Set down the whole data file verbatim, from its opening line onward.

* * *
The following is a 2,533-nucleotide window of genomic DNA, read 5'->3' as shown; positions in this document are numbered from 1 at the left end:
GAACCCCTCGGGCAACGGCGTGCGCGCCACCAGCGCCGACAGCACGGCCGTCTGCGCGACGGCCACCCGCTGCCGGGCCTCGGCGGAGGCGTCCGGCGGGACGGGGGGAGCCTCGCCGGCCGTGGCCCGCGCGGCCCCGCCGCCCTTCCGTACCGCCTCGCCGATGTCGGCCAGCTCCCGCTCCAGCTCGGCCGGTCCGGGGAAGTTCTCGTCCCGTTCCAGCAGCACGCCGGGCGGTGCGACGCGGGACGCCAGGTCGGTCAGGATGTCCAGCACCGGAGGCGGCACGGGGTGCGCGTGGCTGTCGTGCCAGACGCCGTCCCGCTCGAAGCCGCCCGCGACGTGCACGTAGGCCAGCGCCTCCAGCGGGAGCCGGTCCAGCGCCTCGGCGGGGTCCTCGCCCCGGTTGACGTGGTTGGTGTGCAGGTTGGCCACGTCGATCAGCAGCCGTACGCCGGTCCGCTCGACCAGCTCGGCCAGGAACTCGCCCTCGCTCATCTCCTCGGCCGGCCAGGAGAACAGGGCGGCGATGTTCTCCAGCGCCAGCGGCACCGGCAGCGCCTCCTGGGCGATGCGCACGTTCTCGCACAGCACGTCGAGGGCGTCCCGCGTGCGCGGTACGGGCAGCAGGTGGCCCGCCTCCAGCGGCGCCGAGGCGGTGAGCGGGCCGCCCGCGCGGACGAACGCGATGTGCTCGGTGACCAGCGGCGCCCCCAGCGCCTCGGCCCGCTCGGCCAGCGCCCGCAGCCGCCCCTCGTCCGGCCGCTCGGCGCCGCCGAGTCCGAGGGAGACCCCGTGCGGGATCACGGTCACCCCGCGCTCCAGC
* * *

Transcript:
The following is a 2,533-nucleotide window of genomic DNA, read 5'->3' as shown; positions in this document are numbered from 1 at the left end:
GAACCCCTCGGGCAACGGCGTGCGCGCCACCAGCGCCGACAGCACGGCCGTCTGCGCGACGGCCACCCGCTGCCGGGCCTCGGCGGAGGCGTCCGGCGGGACGGGGGGAGCCTCGCCGGCCGTGGCCCGCGCGGCCCCGCCGCCCTTCCGTACCGCCTCGCCGATGTCGGCCAGCTCCCGCTCCAGCTCGGCCGGTCCGGGGAAGTTCTCGTCCCGTTCCAGCAGCACGCCGGGCGGTGCGACGCGGGACGCCAGGTCGGTCAGGATGTCCAGCACCGGAGGCGGCACGGGGTGCGCGTGGCTGTCGTGCCAGACGCCGTCCCGCTCGAAGCCGCCCGCGACGTGCACGTAGGCCAGCGCCTCCAGCGGGAGCCGGTCCAGCGCCTCGGCGGGGTCCTCGCCCCGGTTGACGTGGTTGGTGTGCAGGTTGGCCACGTCGATCAGCAGCCGTACGCCGGTCCGCTCGACCAGCTCGGCCAGGAACTCGCCCTCGCTCATCTCCTCGGCCGGCCAGGAGAACAGGGCGGCGATGTTCTCCAGCGCCAGCGGCACCGGCAGCGCCTCCTGGGCGATGCGCACGTTCTCGCACAGCACGTCGAGGGCGTCCCGCGTGCGCGGTACGGGCAGCAGGTGGCCCGCCTCCAGCGGCGCCGAGGCGGTGAGCGGGCCGCCCGCGCGGACGAACGCGATGTGCTCGGTGACCAGCGGCGCCCCCAGCGCCTCGGCCCGCTCGGCCAGCGCCCGCAGCCGCCCCTCGTCCGGCCGCTCGGCGCCGCCGAGTCCGAGGGAGACCCCGTGCGGGATCACGGTCACCCCGCGCTCCAGC